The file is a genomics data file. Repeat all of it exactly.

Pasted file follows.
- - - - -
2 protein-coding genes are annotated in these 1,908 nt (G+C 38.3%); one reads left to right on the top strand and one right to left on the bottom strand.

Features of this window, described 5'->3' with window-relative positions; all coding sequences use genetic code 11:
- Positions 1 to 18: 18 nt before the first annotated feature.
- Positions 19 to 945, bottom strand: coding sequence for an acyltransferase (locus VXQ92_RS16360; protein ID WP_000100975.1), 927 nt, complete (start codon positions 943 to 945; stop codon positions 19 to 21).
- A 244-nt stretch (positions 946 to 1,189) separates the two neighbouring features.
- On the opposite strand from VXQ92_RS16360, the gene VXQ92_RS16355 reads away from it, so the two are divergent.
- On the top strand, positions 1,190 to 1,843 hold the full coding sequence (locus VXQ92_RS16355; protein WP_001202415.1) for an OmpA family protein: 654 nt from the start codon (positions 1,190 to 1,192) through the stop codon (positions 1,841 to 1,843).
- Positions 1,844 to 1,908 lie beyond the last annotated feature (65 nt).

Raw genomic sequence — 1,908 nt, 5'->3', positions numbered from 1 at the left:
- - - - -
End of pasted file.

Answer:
2 protein-coding genes are annotated in these 1,908 nt (G+C 38.3%); one reads left to right on the top strand and one right to left on the bottom strand.

Features of this window, described 5'->3' with window-relative positions; all coding sequences use genetic code 11:
- Positions 1 to 18: 18 nt before the first annotated feature.
- Positions 19 to 945, bottom strand: coding sequence for an acyltransferase (locus VXQ92_RS16360; protein ID WP_000100975.1), 927 nt, complete (start codon positions 943 to 945; stop codon positions 19 to 21).
- A 244-nt stretch (positions 946 to 1,189) separates the two neighbouring features.
- On the opposite strand from VXQ92_RS16360, the gene VXQ92_RS16355 reads away from it, so the two are divergent.
- On the top strand, positions 1,190 to 1,843 hold the full coding sequence (locus VXQ92_RS16355; protein WP_001202415.1) for an OmpA family protein: 654 nt from the start codon (positions 1,190 to 1,192) through the stop codon (positions 1,841 to 1,843).
- Positions 1,844 to 1,908 lie beyond the last annotated feature (65 nt).

Raw genomic sequence — 1,908 nt, 5'->3', positions numbered from 1 at the left: